Basements are notorious for being damp, dark, inhospitable places—the antithesis of what we like to associate with green and healthy living. As a rule, the basements in older homes were not designed to be functional living spaces. Yet for many of us, the basement represents potential bedroom, recreational or home office space at an affordable cost.
While some basements are unsuitable as living space, others can be transformed as long as some “green building science” principles are followed. The following is a partial list of things to consider:
- Test for radon, lead, mold, asbestos, and moisture at the outset and at the end of the renovation to help identify and subsequently rectify pollutants and problems that could impact your health or that of your family.
- Make certain that gutters and down-spouts are cleared of debris and diverting water away from the foundation, and that there is proper grading or slope next to the house. Seal cracks in foundation walls and consider installing exterior water-management controls. Interior waterproofing as a primary or sole means of long-term water management is unreliable. Combined with other measures discussed here, however, it can be useful.
- Building scientists frequently recommend that basement walls be insulated, where possible, on the outside using rigid foam or a similar material, and that they dry towards the interior; the use of a dehumidifier is important. Avoid products like vinyl wallpaper, which can trap moisture inside the wall, leading to mold and structural damage.
- Have a thorough energy analysis done of your home to determine where air leakage is occurring. Air seal as needed.
- Install materials and products that are mold and moisture-resistant, such as paperless (a.k.a. mold resistant) drywall, hard-surface flooring, and insulation that is non-water sensitive.
- Ensure that proper drainage techniques, such as flashing, are installed for all windows and doors.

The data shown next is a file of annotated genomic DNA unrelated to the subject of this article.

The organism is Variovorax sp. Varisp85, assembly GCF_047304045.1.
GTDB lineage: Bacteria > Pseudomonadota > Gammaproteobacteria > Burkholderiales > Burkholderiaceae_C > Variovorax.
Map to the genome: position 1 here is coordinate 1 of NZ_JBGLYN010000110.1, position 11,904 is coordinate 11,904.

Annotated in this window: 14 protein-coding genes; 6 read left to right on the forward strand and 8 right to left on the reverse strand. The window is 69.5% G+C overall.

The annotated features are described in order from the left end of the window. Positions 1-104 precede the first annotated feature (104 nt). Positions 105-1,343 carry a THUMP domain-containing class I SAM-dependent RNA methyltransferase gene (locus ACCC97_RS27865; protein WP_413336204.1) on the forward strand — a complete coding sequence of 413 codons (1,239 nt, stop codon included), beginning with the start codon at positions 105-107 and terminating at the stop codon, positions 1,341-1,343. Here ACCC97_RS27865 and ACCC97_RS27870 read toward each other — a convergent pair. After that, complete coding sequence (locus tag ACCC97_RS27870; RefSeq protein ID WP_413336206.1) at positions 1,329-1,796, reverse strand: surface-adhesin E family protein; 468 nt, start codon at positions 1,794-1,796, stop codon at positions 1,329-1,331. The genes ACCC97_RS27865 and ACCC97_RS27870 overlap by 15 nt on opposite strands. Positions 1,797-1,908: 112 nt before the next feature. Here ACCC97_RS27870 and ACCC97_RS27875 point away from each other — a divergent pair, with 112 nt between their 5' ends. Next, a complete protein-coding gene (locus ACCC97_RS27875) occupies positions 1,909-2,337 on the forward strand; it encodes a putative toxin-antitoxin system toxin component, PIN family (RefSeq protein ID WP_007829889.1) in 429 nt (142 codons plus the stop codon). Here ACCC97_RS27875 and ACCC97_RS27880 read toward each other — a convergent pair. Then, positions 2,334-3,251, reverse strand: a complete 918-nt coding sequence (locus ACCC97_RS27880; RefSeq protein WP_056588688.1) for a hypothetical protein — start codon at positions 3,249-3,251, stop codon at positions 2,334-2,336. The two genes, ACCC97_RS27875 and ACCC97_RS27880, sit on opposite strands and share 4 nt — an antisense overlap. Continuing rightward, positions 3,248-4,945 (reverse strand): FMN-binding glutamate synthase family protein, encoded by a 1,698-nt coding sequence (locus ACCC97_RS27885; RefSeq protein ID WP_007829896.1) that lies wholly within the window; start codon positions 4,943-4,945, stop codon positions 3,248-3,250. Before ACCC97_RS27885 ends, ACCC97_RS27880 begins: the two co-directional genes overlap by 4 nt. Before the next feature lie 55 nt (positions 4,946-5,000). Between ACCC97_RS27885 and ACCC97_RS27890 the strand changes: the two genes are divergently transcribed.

- Sufficiently ventilate and dehumidify, especially in the summer. Leave basement windows closed during the summer when humidity is high. Consider adding mechanical ventilation to improve air quality. Use an ENERGY STAR rated dehumidifier.
- Add energy-efficient lighting, such as CFLs and/or LEDs. Use occupancy-sensors and timers to reduce unnecessary energy use.
- Improve indoor air quality by using products that are free of formaldehyde and any VOC (volatile organic compound). This includes paint, particleboard, MDF, insulation, flooring, furniture, cabinetry, and wood finishes, among others.
- Consider upgrading to a closed-combustion, high-efficiency water heater, furnace, and air conditioner. If replacing the furnace with a high efficiency version, take care not to “orphan” the water heater—it may have a hard time venting up the chimney by itself, potentially backdrafting CO2 into the home, along with moisture. You’re better off simultaneously replacing both mechanical systems with closed combustion versions.
Select a contractor who is trained and experienced in green-remodeling. Look for companies whose personnel are trained on the MN GreenStar standards and in building performance and building science. Registering and certifying your project through MN GreenStar is a particularly good way to ensure that healthy, green remodeling practices are followed.